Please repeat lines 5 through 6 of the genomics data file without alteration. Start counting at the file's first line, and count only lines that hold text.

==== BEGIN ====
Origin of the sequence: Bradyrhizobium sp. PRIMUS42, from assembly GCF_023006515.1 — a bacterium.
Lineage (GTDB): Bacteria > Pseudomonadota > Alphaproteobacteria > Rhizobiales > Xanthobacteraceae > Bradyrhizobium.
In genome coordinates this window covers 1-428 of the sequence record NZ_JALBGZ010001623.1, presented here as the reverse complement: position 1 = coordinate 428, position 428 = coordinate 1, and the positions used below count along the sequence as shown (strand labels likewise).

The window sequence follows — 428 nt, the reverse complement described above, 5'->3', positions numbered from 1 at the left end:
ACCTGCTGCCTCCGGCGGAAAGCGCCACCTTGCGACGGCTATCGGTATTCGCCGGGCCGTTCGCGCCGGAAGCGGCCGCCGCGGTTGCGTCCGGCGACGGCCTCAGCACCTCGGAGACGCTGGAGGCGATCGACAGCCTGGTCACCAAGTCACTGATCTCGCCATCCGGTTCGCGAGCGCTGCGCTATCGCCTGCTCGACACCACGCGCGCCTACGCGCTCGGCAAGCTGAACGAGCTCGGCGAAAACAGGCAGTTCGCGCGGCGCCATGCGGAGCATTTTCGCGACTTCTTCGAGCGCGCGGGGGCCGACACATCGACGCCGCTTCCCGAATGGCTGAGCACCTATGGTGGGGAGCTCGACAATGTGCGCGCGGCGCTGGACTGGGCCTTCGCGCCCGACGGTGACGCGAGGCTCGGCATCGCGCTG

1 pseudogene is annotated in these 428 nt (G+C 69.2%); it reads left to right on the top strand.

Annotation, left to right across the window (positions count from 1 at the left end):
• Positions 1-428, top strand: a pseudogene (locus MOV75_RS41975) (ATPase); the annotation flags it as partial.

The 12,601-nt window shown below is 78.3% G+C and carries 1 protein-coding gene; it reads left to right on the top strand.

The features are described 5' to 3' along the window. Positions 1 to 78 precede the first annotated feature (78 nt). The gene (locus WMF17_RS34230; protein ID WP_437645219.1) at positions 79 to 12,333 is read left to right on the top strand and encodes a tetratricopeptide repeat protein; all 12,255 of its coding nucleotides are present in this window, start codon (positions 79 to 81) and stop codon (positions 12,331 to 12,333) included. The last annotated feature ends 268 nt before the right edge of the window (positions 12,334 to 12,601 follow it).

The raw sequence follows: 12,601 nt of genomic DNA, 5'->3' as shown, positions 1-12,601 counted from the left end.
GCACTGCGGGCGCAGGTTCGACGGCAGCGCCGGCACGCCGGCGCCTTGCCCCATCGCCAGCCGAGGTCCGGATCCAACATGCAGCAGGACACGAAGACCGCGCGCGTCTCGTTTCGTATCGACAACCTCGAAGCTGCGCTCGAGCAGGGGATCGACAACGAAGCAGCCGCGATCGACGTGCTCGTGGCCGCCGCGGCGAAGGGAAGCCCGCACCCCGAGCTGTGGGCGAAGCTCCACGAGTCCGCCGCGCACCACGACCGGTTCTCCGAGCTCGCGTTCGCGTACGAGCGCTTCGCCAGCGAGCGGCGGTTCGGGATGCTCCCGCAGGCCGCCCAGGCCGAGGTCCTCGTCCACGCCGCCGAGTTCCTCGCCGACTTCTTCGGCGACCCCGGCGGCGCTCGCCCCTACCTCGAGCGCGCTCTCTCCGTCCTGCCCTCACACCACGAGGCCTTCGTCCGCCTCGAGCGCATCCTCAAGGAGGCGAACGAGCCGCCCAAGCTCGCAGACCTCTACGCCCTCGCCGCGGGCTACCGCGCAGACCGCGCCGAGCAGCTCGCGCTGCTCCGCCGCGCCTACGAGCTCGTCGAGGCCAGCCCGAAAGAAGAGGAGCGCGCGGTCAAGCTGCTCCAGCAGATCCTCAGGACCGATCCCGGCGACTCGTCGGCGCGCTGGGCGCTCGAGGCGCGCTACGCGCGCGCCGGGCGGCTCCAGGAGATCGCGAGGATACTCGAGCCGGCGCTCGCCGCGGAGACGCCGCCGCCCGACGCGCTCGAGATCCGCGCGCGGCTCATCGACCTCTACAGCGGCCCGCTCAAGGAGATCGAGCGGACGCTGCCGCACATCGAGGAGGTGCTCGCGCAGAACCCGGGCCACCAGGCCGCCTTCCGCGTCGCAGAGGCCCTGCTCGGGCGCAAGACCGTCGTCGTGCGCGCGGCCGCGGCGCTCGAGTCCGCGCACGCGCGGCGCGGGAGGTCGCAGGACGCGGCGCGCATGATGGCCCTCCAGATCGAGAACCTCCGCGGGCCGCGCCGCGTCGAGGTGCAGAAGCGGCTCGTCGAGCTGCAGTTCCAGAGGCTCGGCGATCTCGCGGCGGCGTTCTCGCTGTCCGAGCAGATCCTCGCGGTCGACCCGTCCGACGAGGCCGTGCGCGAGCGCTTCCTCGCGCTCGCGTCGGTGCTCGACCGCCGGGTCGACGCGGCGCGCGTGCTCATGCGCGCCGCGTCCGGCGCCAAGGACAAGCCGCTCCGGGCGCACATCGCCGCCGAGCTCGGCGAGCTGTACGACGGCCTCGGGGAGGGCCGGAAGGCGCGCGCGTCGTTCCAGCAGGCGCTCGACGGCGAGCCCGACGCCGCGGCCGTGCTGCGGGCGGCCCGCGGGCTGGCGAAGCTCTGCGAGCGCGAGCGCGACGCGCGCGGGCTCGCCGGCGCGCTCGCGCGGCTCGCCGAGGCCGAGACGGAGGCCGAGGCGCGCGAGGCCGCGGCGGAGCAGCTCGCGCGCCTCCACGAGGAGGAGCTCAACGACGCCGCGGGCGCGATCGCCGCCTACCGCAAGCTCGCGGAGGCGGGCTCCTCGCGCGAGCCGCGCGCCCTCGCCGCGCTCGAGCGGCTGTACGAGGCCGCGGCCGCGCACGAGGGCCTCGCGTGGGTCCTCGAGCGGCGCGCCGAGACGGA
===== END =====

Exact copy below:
ACCTGCTGCCTCCGGCGGAAAGCGCCACCTTGCGACGGCTATCGGTATTCGCCGGGCCGTTCGCGCCGGAAGCGGCCGCCGCGGTTGCGTCCGGCGACGGCCTCAGCACCTCGGAGACGCTGGAGGCGATCGACAGCCTGGTCACCAAGTCACTGATCTCGCCATCCGGTTCGCGAGCGCTGCGCTATCGCCTGCTCGACACCACGCGCGCCTACGCGCTCGGCAAGCTGAACGAGCTCGGCGAAAACAGGCAGTTCGCGCGGCGCCATGCGGAGCATTTTCGCGACTTCTTCGAGCGCGCGGGGGCCGACACATCGACGCCGCTTCCCGAATGGCTGAGCACCTATGGTGGGGAGCTCGACAATGTGCGCGCGGCGCTGGACTGGGCCTTCGCGCCCGACGGTGACGCGAGGCTCGGCATCGCGCTG

1 pseudogene is annotated in these 428 nt (G+C 69.2%); it reads left to right on the top strand.